There was one young farmhand, a man named Ray Lamphere, with whom Belle had an ongoing feud. They had been “close” at one time, carrying on a difficult-to-comprehend sexual relationship, but Ray, according to Belle, was jealous of her male friends and eventually took her to task for money he said she owed him. Belle had Ray arrested on several occasions for trespassing. She claimed to be afraid of him, stating that he threatened her with bodily harm and worse. (Ironic, isn’t it?) In time, Ray would be the perfect foil for Belle’s diabolical machinations.

One of Belle’s respondents was a “well-to-do” farmer from North Dakota named Andrew Helgelien. Belle cajoled him to come to her, making him all kinds of promises, assuring him the two of them would be happy together. She gave him specific instructions about converting all of his assets into cash before coming to La Porte and bringing the cash with him. When he arrived, she murdered him within a few days of his arrival, mutilated his body and buried him in the hog yard.

Andrew Helgelien had a brother named Asle. When Asle tried to find out what happened to Andrew in Indiana, he was met with Belle’s lies, but he refused to believe her and was not going to let the matter rest. His determination to get answers threatened Belle’s entire criminal enterprise.

In late April 1908, in the middle of the night, a fire completely destroyed Belle’s house. In the charred rubble of the house were found four bodies, those of a headless adult female and three small children. The children were almost certainly the bodies of Belle’s children, aged five, seven and nine, but the identity of the female body was never fully established.

The fire had the marks of Belle’s unfettered cruelty. For all the people who believed the headless female corpse was Belle, there were just as many who fervently believed she had staged the whole thing and escaped, placing the body of a female acquaintance inside the house to make people think it was her own body. She had, of course, over weeks or months, “set up” Ray Lamphere to make people think he had sufficient motive for setting the fire and wanting to exact revenge upon her.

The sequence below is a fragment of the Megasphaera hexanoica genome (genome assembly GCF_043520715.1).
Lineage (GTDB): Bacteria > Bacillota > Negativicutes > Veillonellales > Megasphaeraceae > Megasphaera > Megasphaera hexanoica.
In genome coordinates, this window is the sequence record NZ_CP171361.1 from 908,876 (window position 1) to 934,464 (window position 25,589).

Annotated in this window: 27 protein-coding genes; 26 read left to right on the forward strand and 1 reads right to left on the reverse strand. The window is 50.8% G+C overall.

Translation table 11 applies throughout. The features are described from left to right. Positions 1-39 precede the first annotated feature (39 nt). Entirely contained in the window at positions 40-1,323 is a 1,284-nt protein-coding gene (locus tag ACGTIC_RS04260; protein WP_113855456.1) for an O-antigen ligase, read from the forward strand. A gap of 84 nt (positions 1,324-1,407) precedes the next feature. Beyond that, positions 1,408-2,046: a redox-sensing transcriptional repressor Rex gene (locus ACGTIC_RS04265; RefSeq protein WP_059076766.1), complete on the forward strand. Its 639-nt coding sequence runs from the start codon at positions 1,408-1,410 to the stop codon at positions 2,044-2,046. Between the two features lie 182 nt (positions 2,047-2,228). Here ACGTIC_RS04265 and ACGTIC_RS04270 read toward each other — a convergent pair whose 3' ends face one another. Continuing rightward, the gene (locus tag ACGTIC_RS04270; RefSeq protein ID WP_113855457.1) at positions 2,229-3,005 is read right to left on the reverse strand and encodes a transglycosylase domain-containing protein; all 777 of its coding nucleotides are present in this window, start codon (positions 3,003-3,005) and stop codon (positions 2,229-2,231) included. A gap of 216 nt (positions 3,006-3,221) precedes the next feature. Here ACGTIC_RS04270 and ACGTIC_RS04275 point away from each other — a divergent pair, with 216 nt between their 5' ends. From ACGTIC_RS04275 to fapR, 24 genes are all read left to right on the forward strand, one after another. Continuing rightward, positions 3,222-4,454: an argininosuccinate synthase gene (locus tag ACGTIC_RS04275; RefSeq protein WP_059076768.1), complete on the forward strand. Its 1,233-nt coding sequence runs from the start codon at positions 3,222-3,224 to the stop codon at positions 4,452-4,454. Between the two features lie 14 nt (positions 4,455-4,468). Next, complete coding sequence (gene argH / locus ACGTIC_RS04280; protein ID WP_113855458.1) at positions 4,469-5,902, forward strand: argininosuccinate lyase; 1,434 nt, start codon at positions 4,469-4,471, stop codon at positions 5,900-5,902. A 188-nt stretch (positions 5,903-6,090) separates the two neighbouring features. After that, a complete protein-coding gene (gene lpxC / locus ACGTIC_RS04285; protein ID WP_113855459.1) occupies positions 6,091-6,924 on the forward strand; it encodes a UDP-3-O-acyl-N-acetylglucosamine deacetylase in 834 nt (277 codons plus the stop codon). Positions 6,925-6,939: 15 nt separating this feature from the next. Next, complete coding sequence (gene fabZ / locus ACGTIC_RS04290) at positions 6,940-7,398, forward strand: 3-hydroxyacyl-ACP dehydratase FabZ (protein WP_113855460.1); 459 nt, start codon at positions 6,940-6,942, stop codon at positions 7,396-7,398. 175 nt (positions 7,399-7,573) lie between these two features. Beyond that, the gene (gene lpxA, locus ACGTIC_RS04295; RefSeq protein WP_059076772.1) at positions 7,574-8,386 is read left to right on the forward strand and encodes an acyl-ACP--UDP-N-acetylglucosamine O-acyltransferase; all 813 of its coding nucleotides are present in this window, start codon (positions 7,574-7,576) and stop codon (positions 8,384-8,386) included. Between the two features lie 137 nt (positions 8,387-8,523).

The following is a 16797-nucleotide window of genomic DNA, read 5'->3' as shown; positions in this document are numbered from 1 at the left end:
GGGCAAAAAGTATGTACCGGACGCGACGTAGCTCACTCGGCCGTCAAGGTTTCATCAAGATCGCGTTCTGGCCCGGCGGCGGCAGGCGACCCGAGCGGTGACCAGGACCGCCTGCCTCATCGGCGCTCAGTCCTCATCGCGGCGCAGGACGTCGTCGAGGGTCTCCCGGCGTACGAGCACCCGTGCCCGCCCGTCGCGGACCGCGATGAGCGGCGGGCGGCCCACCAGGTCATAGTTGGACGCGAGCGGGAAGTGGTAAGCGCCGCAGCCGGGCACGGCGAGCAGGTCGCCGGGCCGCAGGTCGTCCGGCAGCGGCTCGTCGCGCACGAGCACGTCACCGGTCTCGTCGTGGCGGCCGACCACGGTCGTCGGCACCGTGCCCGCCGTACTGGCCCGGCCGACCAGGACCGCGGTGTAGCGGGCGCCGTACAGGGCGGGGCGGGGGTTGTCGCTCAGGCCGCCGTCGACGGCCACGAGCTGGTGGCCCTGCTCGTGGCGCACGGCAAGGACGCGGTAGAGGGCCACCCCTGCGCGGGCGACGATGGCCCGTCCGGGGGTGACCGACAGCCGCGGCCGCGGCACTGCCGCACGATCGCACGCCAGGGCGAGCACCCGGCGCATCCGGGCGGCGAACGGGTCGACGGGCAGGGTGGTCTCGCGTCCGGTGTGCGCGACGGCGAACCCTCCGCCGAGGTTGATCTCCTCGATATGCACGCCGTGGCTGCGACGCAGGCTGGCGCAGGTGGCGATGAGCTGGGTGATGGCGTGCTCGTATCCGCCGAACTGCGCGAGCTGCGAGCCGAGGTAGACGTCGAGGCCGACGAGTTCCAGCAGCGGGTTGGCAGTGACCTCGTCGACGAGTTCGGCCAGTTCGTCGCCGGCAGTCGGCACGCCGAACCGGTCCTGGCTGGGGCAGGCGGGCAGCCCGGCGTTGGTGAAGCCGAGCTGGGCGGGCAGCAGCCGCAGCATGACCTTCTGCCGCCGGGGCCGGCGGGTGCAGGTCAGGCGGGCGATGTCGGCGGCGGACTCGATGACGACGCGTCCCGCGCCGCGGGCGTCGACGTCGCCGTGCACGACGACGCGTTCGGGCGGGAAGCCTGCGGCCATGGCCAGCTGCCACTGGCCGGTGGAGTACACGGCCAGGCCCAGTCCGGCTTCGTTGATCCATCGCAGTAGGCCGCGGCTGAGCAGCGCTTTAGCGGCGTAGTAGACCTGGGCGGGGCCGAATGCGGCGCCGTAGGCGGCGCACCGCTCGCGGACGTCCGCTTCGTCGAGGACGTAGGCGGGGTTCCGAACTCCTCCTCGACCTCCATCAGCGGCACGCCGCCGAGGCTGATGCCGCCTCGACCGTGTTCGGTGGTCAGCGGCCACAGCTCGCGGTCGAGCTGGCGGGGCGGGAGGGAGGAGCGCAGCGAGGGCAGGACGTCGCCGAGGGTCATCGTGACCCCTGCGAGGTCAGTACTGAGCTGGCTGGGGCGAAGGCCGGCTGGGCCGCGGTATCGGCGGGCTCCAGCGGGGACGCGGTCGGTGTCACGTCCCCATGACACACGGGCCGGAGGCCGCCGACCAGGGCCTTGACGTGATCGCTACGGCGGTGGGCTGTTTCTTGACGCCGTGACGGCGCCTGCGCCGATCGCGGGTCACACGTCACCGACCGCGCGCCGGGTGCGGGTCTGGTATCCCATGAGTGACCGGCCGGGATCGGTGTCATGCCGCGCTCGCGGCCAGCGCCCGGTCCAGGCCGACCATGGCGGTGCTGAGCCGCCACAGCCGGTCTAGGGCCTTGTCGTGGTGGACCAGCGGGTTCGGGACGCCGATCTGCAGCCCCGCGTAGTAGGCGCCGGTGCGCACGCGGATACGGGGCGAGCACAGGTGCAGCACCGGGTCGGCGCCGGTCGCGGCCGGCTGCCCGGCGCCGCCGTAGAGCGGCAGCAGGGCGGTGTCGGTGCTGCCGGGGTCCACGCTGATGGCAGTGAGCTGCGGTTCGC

In a sensational, headline-grabbing trial, Belle’s former farmhand Ray Lamphere was tried for the murder of the four victims of the fire. He was found guilty of arson but not murder and sentenced to two to twenty years in prison. After serving only a small portion of his sentence, he died in prison of tuberculosis.

The Gunness “murder farm,” of LaPorte, Indiana, was the most sensational case of the day, eliciting slavering interest on the part of the public, not only in the U.S. but also abroad. And, after the fire that apparently brought the case to a close, everybody had an opinion as to whether Belle was still alive and performing her foul deeds in some other location. As late as the 1930s, there were regular Belle Gunness “sightings” coming from every part of the country, but authorities investigating “leads” always came up with nothing.

Hell’s Princess by Harold Schechter is a fascinating true-life crime story, a real page turner. Sadly, the Belle Gunness case is one that was never solved, a case that left many unanswered questions. It’s not an exaggeration to say that millions of people wanted to know what really happened to Belle Gunness after the fire that destroyed her home. Why was the body of the woman found in the fire without a head, when it’s an established fact that the head is the last portion of the body to be consumed in a fire? Did Ray Lamphere really set the fire or did Belle set it herself to fake her own death? If the body of the woman found in the fire was really Belle, did she kill herself and her children because she believed she would eventually be caught and brought to justice? Or did she escape after setting the fire and continue her killing ways in some other location under another name? Only God knows the answers to these questions and he’s not telling.

Copyright © 2018 by Allen Kopp